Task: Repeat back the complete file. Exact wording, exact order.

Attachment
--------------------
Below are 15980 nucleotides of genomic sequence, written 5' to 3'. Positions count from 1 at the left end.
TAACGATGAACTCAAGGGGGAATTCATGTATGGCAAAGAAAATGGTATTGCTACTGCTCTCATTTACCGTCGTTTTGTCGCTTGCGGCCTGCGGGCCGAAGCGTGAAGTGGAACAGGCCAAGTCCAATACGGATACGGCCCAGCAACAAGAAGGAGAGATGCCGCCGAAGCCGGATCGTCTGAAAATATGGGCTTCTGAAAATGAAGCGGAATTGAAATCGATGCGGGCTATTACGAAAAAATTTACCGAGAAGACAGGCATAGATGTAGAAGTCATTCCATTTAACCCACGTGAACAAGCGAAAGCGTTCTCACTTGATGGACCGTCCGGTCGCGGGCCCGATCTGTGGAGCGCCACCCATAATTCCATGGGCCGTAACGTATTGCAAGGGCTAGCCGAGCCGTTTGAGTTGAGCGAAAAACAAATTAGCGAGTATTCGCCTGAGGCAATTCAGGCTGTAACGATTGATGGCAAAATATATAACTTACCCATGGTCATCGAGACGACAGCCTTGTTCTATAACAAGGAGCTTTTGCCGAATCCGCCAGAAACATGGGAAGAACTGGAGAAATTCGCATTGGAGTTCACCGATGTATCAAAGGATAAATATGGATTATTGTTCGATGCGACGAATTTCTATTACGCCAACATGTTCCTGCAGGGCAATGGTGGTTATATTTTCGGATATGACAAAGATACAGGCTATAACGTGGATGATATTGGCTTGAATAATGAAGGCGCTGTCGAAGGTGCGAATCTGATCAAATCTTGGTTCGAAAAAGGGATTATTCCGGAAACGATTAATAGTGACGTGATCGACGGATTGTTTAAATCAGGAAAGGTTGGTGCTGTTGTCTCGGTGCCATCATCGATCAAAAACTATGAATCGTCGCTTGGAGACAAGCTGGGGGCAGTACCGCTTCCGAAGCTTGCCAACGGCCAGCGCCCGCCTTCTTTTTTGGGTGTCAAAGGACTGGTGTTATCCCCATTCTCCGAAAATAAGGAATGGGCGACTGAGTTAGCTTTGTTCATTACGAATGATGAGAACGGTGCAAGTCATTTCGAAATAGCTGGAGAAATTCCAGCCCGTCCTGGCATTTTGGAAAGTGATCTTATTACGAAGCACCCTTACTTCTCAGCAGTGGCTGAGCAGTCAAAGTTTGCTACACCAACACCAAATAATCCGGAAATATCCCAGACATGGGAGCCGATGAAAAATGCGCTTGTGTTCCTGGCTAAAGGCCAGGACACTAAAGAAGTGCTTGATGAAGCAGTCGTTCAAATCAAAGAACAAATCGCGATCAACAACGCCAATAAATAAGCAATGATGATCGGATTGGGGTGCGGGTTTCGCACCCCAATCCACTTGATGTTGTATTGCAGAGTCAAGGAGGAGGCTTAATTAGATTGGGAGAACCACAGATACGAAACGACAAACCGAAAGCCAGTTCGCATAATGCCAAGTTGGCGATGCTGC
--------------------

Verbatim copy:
Below are 15980 nucleotides of genomic sequence, written 5' to 3'. Positions count from 1 at the left end.
TAACGATGAACTCAAGGGGGAATTCATGTATGGCAAAGAAAATGGTATTGCTACTGCTCTCATTTACCGTCGTTTTGTCGCTTGCGGCCTGCGGGCCGAAGCGTGAAGTGGAACAGGCCAAGTCCAATACGGATACGGCCCAGCAACAAGAAGGAGAGATGCCGCCGAAGCCGGATCGTCTGAAAATATGGGCTTCTGAAAATGAAGCGGAATTGAAATCGATGCGGGCTATTACGAAAAAATTTACCGAGAAGACAGGCATAGATGTAGAAGTCATTCCATTTAACCCACGTGAACAAGCGAAAGCGTTCTCACTTGATGGACCGTCCGGTCGCGGGCCCGATCTGTGGAGCGCCACCCATAATTCCATGGGCCGTAACGTATTGCAAGGGCTAGCCGAGCCGTTTGAGTTGAGCGAAAAACAAATTAGCGAGTATTCGCCTGAGGCAATTCAGGCTGTAACGATTGATGGCAAAATATATAACTTACCCATGGTCATCGAGACGACAGCCTTGTTCTATAACAAGGAGCTTTTGCCGAATCCGCCAGAAACATGGGAAGAACTGGAGAAATTCGCATTGGAGTTCACCGATGTATCAAAGGATAAATATGGATTATTGTTCGATGCGACGAATTTCTATTACGCCAACATGTTCCTGCAGGGCAATGGTGGTTATATTTTCGGATATGACAAAGATACAGGCTATAACGTGGATGATATTGGCTTGAATAATGAAGGCGCTGTCGAAGGTGCGAATCTGATCAAATCTTGGTTCGAAAAAGGGATTATTCCGGAAACGATTAATAGTGACGTGATCGACGGATTGTTTAAATCAGGAAAGGTTGGTGCTGTTGTCTCGGTGCCATCATCGATCAAAAACTATGAATCGTCGCTTGGAGACAAGCTGGGGGCAGTACCGCTTCCGAAGCTTGCCAACGGCCAGCGCCCGCCTTCTTTTTTGGGTGTCAAAGGACTGGTGTTATCCCCATTCTCCGAAAATAAGGAATGGGCGACTGAGTTAGCTTTGTTCATTACGAATGATGAGAACGGTGCAAGTCATTTCGAAATAGCTGGAGAAATTCCAGCCCGTCCTGGCATTTTGGAAAGTGATCTTATTACGAAGCACCCTTACTTCTCAGCAGTGGCTGAGCAGTCAAAGTTTGCTACACCAACACCAAATAATCCGGAAATATCCCAGACATGGGAGCCGATGAAAAATGCGCTTGTGTTCCTGGCTAAAGGCCAGGACACTAAAGAAGTGCTTGATGAAGCAGTCGTTCAAATCAAAGAACAAATCGCGATCAACAACGCCAATAAATAAGCAATGATGATCGGATTGGGGTGCGGGTTTCGCACCCCAATCCACTTGATGTTGTATTGCAGAGTCAAGGAGGAGGCTTAATTAGATTGGGAGAACCACAGATACGAAACGACAAACCGAAAGCCAGTTCGCATAATGCCAAGTTGGCGATGCTGC